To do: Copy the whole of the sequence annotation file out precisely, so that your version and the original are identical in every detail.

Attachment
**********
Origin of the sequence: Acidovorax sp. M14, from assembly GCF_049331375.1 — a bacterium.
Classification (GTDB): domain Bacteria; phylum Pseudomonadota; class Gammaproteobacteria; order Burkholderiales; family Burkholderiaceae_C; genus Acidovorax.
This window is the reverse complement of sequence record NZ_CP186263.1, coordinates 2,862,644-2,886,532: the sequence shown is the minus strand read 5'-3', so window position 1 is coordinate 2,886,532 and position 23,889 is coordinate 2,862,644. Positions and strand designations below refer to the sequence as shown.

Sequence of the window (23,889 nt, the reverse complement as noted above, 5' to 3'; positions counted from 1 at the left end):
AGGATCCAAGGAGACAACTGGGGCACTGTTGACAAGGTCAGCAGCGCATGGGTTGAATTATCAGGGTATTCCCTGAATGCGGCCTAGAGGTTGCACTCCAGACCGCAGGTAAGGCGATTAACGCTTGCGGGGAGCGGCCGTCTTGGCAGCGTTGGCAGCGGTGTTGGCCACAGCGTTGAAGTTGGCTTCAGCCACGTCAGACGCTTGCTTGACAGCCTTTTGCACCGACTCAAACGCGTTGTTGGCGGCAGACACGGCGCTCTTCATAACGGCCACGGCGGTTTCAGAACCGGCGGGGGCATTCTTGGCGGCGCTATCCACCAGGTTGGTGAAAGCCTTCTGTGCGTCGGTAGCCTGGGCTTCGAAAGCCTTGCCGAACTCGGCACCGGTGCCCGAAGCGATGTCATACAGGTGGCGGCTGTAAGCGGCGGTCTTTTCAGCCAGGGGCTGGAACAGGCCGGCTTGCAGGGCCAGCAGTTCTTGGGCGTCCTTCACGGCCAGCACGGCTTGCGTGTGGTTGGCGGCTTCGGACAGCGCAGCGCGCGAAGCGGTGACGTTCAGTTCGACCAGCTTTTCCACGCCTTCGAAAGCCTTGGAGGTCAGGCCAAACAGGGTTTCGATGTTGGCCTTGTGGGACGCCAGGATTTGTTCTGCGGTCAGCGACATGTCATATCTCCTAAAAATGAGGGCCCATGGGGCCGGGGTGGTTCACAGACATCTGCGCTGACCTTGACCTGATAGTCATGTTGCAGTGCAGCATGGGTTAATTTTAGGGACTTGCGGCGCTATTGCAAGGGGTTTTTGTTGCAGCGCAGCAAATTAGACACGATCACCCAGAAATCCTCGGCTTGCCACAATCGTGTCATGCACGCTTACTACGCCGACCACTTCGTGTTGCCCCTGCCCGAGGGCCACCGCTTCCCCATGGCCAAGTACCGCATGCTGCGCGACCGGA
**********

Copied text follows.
Origin of the sequence: Acidovorax sp. M14, from assembly GCF_049331375.1 — a bacterium.
Classification (GTDB): domain Bacteria; phylum Pseudomonadota; class Gammaproteobacteria; order Burkholderiales; family Burkholderiaceae_C; genus Acidovorax.
This window is the reverse complement of sequence record NZ_CP186263.1, coordinates 2,862,644-2,886,532: the sequence shown is the minus strand read 5'-3', so window position 1 is coordinate 2,886,532 and position 23,889 is coordinate 2,862,644. Positions and strand designations below refer to the sequence as shown.

Sequence of the window (23,889 nt, the reverse complement as noted above, 5' to 3'; positions counted from 1 at the left end):
AGGATCCAAGGAGACAACTGGGGCACTGTTGACAAGGTCAGCAGCGCATGGGTTGAATTATCAGGGTATTCCCTGAATGCGGCCTAGAGGTTGCACTCCAGACCGCAGGTAAGGCGATTAACGCTTGCGGGGAGCGGCCGTCTTGGCAGCGTTGGCAGCGGTGTTGGCCACAGCGTTGAAGTTGGCTTCAGCCACGTCAGACGCTTGCTTGACAGCCTTTTGCACCGACTCAAACGCGTTGTTGGCGGCAGACACGGCGCTCTTCATAACGGCCACGGCGGTTTCAGAACCGGCGGGGGCATTCTTGGCGGCGCTATCCACCAGGTTGGTGAAAGCCTTCTGTGCGTCGGTAGCCTGGGCTTCGAAAGCCTTGCCGAACTCGGCACCGGTGCCCGAAGCGATGTCATACAGGTGGCGGCTGTAAGCGGCGGTCTTTTCAGCCAGGGGCTGGAACAGGCCGGCTTGCAGGGCCAGCAGTTCTTGGGCGTCCTTCACGGCCAGCACGGCTTGCGTGTGGTTGGCGGCTTCGGACAGCGCAGCGCGCGAAGCGGTGACGTTCAGTTCGACCAGCTTTTCCACGCCTTCGAAAGCCTTGGAGGTCAGGCCAAACAGGGTTTCGATGTTGGCCTTGTGGGACGCCAGGATTTGTTCTGCGGTCAGCGACATGTCATATCTCCTAAAAATGAGGGCCCATGGGGCCGGGGTGGTTCACAGACATCTGCGCTGACCTTGACCTGATAGTCATGTTGCAGTGCAGCATGGGTTAATTTTAGGGACTTGCGGCGCTATTGCAAGGGGTTTTTGTTGCAGCGCAGCAAATTAGACACGATCACCCAGAAATCCTCGGCTTGCCACAATCGTGTCATGCACGCTTACTACGCCGACCACTTCGTGTTGCCCCTGCCCGAGGGCCACCGCTTCCCCATGGCCAAGTACCGCATGCTGCGCGACCGGA